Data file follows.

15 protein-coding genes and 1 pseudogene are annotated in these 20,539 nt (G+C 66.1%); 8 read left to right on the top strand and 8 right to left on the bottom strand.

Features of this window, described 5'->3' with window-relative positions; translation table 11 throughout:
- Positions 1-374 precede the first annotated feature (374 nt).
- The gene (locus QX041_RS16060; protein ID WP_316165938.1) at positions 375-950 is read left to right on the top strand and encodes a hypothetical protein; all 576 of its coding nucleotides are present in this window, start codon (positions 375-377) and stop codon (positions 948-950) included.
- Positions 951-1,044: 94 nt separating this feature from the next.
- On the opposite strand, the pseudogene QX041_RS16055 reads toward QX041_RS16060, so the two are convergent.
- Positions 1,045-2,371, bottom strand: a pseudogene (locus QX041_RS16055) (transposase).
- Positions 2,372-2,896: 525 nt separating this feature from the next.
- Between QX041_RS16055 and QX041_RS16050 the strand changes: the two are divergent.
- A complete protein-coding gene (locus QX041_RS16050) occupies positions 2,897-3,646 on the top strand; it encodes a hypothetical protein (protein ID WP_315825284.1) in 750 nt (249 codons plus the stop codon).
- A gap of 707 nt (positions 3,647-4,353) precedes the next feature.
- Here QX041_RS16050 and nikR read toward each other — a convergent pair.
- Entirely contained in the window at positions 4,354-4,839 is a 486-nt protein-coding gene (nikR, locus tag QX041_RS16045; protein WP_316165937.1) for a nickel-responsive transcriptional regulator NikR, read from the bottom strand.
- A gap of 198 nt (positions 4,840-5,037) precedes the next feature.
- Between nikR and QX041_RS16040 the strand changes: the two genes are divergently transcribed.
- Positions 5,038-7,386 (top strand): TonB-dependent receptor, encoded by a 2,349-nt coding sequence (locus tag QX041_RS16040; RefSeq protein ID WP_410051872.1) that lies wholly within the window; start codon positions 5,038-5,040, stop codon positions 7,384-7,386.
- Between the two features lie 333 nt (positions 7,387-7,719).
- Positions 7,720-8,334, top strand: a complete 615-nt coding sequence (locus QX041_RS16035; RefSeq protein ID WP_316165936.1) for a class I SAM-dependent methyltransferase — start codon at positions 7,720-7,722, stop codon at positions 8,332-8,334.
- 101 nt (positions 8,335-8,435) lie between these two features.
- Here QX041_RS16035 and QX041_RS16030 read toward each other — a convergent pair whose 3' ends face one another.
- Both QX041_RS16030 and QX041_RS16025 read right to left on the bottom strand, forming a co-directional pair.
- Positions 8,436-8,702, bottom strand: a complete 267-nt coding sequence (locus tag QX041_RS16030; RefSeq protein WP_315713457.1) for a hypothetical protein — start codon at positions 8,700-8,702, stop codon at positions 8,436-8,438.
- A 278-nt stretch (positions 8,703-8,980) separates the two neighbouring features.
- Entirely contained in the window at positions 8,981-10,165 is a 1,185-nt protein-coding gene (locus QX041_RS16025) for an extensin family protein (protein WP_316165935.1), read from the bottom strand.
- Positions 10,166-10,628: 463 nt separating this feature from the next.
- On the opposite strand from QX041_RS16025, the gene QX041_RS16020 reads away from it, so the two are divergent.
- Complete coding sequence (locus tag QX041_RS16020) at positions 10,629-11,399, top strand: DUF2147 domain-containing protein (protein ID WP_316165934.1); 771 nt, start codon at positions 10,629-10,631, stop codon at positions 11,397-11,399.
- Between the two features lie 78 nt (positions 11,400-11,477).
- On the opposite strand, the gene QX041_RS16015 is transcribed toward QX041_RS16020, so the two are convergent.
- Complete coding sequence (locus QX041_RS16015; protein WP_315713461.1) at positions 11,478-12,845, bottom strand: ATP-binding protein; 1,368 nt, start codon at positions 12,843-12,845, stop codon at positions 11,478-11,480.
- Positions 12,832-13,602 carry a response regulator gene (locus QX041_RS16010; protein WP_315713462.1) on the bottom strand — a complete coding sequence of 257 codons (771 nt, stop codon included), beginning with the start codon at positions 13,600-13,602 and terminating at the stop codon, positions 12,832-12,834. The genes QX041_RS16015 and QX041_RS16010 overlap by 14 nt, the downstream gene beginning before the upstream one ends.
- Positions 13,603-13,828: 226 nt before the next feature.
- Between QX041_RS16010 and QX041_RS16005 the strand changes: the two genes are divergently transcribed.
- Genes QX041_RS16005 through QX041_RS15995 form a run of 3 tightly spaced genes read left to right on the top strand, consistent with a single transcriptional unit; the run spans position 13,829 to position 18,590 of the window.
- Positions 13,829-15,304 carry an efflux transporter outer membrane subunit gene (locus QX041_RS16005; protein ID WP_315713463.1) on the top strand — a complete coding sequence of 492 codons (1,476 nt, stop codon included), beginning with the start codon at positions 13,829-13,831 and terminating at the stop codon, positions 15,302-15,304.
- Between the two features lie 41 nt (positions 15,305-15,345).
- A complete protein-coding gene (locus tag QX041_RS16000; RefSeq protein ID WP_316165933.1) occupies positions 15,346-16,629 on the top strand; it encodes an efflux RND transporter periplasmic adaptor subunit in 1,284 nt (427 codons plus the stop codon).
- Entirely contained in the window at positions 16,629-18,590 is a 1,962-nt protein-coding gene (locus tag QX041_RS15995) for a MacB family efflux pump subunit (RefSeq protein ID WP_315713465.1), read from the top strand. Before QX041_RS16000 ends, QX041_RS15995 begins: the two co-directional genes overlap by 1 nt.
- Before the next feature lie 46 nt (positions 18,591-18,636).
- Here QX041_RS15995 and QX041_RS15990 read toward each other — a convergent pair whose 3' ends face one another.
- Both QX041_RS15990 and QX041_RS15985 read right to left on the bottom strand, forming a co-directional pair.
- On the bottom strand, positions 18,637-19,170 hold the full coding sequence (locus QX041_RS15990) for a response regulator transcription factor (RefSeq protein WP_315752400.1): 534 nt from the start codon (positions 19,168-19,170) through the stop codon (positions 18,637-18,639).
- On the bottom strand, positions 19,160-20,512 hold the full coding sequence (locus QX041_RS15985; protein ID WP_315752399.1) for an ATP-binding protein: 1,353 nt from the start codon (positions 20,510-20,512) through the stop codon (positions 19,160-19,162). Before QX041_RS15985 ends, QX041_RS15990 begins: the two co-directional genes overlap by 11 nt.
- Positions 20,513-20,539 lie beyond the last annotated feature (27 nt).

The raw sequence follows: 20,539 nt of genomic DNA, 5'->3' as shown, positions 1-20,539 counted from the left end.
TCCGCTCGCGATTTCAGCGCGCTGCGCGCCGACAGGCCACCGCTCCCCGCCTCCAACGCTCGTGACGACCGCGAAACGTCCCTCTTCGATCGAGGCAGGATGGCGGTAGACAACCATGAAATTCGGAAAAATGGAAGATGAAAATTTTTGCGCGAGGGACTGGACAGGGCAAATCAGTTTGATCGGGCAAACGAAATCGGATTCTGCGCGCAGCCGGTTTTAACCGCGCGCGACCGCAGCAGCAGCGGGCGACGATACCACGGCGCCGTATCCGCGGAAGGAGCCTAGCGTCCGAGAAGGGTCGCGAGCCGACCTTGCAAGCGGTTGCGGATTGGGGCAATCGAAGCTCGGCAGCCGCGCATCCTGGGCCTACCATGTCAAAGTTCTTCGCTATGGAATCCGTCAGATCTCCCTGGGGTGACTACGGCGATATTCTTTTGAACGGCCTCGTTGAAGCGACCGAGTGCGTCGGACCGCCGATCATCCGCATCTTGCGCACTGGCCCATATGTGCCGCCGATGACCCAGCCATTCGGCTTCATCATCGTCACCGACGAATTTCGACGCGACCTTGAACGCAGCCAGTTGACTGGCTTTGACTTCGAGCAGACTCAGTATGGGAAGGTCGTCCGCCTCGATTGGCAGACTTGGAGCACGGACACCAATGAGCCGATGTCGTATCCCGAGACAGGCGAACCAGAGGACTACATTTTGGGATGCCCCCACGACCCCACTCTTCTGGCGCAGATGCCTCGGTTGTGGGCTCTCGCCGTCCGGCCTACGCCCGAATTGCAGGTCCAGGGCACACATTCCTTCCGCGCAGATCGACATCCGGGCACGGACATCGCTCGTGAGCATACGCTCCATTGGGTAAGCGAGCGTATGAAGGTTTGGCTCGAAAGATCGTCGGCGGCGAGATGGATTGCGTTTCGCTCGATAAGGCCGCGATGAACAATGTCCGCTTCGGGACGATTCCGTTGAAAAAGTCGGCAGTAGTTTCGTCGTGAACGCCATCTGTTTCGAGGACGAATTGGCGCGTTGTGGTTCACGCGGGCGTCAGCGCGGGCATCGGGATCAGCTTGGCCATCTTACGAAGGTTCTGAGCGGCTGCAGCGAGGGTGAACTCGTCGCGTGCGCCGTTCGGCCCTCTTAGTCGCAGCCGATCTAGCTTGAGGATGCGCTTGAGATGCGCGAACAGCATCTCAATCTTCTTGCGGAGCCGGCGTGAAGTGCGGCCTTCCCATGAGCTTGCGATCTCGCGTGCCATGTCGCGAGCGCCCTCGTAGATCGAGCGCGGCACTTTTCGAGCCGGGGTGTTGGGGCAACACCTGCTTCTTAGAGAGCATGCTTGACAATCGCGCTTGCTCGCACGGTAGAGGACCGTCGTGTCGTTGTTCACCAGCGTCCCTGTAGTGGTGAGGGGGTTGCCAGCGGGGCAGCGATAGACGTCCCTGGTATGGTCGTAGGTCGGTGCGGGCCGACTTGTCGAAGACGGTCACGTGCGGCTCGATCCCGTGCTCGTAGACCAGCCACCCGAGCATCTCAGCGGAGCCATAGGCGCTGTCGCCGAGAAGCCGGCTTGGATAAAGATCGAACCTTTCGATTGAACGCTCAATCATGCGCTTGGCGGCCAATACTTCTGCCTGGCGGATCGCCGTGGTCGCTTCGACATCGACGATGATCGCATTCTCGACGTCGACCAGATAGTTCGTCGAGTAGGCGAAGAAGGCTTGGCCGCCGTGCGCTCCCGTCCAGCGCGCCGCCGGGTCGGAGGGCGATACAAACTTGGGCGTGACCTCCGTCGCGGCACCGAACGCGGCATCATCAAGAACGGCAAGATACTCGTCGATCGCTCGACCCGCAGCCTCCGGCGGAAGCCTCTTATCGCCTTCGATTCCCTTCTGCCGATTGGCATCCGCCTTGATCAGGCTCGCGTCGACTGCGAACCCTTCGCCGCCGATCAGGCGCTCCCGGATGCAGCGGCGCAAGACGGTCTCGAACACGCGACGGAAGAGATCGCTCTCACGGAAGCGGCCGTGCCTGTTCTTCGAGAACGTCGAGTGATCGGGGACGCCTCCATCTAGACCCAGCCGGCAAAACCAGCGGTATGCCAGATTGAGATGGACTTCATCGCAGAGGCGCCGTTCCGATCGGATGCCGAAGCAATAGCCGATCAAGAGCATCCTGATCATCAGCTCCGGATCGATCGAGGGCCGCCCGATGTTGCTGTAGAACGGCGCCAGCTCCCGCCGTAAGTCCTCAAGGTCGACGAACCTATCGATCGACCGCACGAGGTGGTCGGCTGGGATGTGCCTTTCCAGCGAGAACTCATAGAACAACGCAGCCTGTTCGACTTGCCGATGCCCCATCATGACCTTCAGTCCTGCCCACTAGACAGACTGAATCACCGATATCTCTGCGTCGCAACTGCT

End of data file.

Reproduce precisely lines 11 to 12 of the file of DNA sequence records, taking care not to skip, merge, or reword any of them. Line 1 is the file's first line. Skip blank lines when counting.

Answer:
- A gap of 707 nt (positions 3,647-4,353) precedes the next feature.
- Here QX041_RS16050 and nikR read toward each other — a convergent pair.